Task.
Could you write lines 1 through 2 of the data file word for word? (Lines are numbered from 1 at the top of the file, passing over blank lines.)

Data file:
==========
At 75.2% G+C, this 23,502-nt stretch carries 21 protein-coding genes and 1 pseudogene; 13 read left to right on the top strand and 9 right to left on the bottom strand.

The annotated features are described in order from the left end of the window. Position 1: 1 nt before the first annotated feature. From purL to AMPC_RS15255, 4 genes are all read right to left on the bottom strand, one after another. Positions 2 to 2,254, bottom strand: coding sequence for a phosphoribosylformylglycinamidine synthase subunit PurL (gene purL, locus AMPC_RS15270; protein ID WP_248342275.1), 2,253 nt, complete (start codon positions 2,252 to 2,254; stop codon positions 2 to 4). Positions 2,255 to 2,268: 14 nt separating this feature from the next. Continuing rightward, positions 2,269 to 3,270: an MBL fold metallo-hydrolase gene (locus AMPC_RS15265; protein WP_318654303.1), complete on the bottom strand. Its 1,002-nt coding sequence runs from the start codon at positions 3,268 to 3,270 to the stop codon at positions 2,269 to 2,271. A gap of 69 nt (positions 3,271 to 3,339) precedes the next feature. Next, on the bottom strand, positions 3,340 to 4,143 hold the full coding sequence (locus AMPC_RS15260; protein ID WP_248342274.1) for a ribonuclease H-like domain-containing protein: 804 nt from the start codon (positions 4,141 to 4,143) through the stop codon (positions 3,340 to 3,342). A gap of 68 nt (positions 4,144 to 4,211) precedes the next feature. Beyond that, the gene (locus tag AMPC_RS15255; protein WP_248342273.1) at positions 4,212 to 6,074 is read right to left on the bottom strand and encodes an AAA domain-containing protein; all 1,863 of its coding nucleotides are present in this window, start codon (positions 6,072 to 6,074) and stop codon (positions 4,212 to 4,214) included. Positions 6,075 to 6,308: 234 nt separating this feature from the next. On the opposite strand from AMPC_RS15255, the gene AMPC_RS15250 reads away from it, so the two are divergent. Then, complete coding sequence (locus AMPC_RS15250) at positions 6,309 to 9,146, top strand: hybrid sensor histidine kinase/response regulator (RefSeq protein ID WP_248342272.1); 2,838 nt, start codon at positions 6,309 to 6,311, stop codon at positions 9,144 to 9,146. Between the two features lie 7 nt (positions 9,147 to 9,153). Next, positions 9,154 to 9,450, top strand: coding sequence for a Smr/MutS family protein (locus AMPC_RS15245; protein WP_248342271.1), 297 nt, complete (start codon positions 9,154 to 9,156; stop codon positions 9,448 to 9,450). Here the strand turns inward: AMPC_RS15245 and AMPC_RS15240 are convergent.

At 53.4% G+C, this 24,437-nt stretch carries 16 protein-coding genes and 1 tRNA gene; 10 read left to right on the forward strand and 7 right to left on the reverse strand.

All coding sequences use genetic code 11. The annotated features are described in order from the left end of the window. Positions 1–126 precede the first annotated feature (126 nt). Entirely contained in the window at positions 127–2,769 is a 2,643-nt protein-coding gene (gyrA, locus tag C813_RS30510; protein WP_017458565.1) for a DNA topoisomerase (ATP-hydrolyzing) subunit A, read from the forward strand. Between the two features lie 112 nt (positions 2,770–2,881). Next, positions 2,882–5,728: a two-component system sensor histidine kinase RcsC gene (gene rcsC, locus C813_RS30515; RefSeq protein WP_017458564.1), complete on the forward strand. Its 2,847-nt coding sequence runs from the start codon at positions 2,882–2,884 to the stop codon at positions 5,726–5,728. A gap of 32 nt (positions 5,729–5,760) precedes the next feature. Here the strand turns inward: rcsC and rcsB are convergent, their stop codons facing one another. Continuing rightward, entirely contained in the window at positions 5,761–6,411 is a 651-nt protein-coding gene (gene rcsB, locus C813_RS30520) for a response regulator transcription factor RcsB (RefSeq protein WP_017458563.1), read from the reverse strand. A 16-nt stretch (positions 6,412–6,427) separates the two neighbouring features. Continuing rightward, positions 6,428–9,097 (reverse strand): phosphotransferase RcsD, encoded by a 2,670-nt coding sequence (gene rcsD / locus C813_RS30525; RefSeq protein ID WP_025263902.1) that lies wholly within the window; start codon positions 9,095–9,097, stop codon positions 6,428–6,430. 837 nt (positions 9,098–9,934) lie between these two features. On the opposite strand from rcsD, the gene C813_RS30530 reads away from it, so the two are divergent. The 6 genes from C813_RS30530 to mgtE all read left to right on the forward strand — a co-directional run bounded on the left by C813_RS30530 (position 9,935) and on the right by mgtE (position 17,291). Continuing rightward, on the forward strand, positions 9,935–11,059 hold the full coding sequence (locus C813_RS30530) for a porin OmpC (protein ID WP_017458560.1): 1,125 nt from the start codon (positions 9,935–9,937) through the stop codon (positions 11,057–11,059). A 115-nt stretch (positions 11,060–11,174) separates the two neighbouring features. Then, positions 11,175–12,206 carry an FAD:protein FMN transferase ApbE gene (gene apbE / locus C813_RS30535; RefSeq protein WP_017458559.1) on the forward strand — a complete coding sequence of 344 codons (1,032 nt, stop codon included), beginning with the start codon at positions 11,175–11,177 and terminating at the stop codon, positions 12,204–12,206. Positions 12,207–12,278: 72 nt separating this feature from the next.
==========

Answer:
At 75.2% G+C, this 23,502-nt stretch carries 21 protein-coding genes and 1 pseudogene; 13 read left to right on the top strand and 9 right to left on the bottom strand.

The annotated features are described in order from the left end of the window. Position 1: 1 nt before the first annotated feature. From purL to AMPC_RS15255, 4 genes are all read right to left on the bottom strand, one after another. Positions 2 to 2,254, bottom strand: coding sequence for a phosphoribosylformylglycinamidine synthase subunit PurL (gene purL, locus AMPC_RS15270; protein ID WP_248342275.1), 2,253 nt, complete (start codon positions 2,252 to 2,254; stop codon positions 2 to 4). Positions 2,255 to 2,268: 14 nt separating this feature from the next. Continuing rightward, positions 2,269 to 3,270: an MBL fold metallo-hydrolase gene (locus AMPC_RS15265; protein WP_318654303.1), complete on the bottom strand. Its 1,002-nt coding sequence runs from the start codon at positions 3,268 to 3,270 to the stop codon at positions 2,269 to 2,271. A gap of 69 nt (positions 3,271 to 3,339) precedes the next feature. Next, on the bottom strand, positions 3,340 to 4,143 hold the full coding sequence (locus AMPC_RS15260; protein ID WP_248342274.1) for a ribonuclease H-like domain-containing protein: 804 nt from the start codon (positions 4,141 to 4,143) through the stop codon (positions 3,340 to 3,342). A gap of 68 nt (positions 4,144 to 4,211) precedes the next feature. Beyond that, the gene (locus tag AMPC_RS15255; protein WP_248342273.1) at positions 4,212 to 6,074 is read right to left on the bottom strand and encodes an AAA domain-containing protein; all 1,863 of its coding nucleotides are present in this window, start codon (positions 6,072 to 6,074) and stop codon (positions 4,212 to 4,214) included. Positions 6,075 to 6,308: 234 nt separating this feature from the next. On the opposite strand from AMPC_RS15255, the gene AMPC_RS15250 reads away from it, so the two are divergent. Then, complete coding sequence (locus AMPC_RS15250) at positions 6,309 to 9,146, top strand: hybrid sensor histidine kinase/response regulator (RefSeq protein ID WP_248342272.1); 2,838 nt, start codon at positions 6,309 to 6,311, stop codon at positions 9,144 to 9,146. Between the two features lie 7 nt (positions 9,147 to 9,153). Next, positions 9,154 to 9,450, top strand: coding sequence for a Smr/MutS family protein (locus AMPC_RS15245; protein WP_248342271.1), 297 nt, complete (start codon positions 9,154 to 9,156; stop codon positions 9,448 to 9,450). Here the strand turns inward: AMPC_RS15245 and AMPC_RS15240 are convergent.